You just finished your work day but only have 30 minutes until you have to be across town for an evening event. Lunch has long worn off, and it will be hours until you get home.

You’re going to have to eat this one on the run.

You map out quick options along your route — the taco stand, the joint with pizza by the slice, the greasy burger restaurant.

It’s just calories to get you through, but what does such careless eating do to your body?

Research suggests that eating on the run is less physically satisfying.

The study from the University of Surrey examined a group of women, both dieters and non-dieters. They were lead to believe the study was looking at how distraction affects food taste.

The study broke the women into three group. The first, watched television while eating a cereal bar. The second had to walk around while eating. The third, ate while conversing with a friend.

Afterwards, the women filled out questionnaires and took part in taste tests of bowls of snacks. Researchers noted how much food was eaten from the bowls.

The results

The dieters ate more after walking with their food, than those dieters that had watched television or talked with a friend. They also ate more snacks afterwards.

“Eating on the go may make dieters overeat later on in the day,” said lead author Jane Ogden, a behavioral psychologist at Surrey, in a press release.

Feelings of satiation are mental as well as physical. Your stomach tells you your full, but your brain also has to think so.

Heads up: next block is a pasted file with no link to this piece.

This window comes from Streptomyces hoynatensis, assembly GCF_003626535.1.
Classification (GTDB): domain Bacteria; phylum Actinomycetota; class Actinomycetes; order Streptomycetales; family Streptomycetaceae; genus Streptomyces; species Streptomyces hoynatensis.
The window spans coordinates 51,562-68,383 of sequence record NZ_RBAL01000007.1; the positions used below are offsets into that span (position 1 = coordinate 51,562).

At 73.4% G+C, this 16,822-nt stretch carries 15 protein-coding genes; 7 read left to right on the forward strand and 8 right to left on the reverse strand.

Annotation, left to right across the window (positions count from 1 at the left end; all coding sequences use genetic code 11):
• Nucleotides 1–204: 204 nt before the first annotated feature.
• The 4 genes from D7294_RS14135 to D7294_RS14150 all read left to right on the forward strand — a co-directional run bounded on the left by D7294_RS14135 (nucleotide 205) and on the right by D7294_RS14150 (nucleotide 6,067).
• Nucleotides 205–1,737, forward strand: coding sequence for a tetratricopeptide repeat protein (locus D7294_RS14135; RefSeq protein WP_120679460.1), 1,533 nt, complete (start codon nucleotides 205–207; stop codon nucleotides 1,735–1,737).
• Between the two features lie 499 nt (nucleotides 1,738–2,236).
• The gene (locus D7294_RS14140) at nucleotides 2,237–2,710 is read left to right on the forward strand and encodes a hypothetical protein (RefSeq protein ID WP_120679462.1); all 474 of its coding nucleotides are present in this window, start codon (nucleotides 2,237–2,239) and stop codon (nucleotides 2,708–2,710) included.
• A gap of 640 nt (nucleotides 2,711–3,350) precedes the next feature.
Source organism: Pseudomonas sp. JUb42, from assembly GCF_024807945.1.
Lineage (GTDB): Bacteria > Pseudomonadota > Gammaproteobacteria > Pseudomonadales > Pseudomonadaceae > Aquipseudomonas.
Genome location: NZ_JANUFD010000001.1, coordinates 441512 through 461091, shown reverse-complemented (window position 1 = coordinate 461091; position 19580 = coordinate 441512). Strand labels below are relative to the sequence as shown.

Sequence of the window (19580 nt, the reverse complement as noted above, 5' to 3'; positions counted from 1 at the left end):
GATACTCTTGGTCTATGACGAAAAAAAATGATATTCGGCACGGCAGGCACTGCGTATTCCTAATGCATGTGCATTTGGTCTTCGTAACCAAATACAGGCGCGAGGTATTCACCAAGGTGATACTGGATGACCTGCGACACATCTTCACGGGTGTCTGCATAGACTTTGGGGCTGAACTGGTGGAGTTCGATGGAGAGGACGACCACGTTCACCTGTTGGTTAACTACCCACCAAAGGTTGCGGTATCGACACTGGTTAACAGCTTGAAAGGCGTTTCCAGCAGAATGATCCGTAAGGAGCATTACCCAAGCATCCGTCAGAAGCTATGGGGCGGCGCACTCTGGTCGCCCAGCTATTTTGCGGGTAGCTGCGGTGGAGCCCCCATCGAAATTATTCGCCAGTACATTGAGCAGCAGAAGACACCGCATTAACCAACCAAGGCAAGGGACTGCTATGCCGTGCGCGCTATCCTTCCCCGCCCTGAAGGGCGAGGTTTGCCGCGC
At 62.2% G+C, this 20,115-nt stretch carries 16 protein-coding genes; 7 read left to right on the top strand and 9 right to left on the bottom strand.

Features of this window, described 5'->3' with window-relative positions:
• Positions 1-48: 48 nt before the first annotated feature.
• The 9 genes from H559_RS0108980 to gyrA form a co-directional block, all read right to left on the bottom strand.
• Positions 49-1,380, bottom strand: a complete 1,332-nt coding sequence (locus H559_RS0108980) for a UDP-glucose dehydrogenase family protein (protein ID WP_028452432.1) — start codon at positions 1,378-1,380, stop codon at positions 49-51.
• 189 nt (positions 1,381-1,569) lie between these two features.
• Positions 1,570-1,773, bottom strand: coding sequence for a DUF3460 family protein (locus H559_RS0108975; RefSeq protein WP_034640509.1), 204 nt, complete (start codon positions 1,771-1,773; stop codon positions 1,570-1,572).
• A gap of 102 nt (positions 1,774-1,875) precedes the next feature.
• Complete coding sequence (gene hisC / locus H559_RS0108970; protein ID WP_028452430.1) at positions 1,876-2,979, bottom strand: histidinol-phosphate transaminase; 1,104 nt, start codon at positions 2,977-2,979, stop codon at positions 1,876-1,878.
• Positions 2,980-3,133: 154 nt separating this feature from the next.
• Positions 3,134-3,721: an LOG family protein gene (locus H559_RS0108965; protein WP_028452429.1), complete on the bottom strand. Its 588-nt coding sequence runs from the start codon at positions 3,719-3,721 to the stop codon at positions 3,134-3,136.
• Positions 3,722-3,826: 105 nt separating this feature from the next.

“Walking is a powerful form of distraction which disrupts our ability to process the impact eating has on our hunger,” said Ogden, in the release.

Mindless while eating, makes us overeat.

“Even though walking had the most impact, any form of distraction, including eating at our desks can lead to weight gain,” said Ogden in the release. “When we don’t fully concentrate on our meals and the process of taking in food, we fall into a trap of mindless eating where we don’t track or recognize the food that has just been consumed.”

While the results weren’t the same for the non-dieters, this research is still a good reminder for dieter, non-dieter, females and males alike, to take these small opportunities to slow down in the course of the day and take twenty minutes to eat a meal instead of dashing to the next activity.

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Meghan is a full-time writer exploring the fun facts behind food. She lives a healthy lifestyle but lives for breakfast, dessert and anything with marinara. She’s thrown away just as many meals as she’s proud of.